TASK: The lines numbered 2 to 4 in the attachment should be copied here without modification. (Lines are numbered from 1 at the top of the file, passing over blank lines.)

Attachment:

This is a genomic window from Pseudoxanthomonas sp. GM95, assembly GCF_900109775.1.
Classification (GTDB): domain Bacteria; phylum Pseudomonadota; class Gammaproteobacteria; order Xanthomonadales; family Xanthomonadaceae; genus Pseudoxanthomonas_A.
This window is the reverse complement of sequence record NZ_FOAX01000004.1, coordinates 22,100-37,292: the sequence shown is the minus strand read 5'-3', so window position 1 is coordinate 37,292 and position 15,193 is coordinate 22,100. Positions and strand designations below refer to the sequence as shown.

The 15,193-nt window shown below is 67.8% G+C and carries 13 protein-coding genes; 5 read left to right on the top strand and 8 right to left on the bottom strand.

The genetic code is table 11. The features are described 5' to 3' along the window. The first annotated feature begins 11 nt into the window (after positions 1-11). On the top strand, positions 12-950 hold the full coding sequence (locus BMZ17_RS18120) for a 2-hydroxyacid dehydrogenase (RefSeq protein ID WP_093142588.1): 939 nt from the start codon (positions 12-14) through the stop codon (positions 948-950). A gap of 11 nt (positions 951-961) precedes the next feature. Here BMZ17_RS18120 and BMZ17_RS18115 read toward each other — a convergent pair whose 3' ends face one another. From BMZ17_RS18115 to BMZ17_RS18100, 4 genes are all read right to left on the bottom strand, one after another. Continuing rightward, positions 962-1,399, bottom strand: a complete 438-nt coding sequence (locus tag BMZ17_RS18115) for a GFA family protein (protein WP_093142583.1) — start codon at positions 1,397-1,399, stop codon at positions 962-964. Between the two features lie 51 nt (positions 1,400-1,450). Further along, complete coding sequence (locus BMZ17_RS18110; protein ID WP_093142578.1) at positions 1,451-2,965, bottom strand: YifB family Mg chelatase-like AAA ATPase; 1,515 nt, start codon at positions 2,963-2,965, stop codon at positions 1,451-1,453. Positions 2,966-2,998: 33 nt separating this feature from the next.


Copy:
Classification (GTDB): domain Bacteria; phylum Pseudomonadota; class Gammaproteobacteria; order Xanthomonadales; family Xanthomonadaceae; genus Pseudoxanthomonas_A.
This window is the reverse complement of sequence record NZ_FOAX01000004.1, coordinates 22,100-37,292: the sequence shown is the minus strand read 5'-3', so window position 1 is coordinate 37,292 and position 15,193 is coordinate 22,100. Positions and strand designations below refer to the sequence as shown.

The 15,193-nt window shown below is 67.8% G+C and carries 13 protein-coding genes; 5 read left to right on the top strand and 8 right to left on the bottom strand.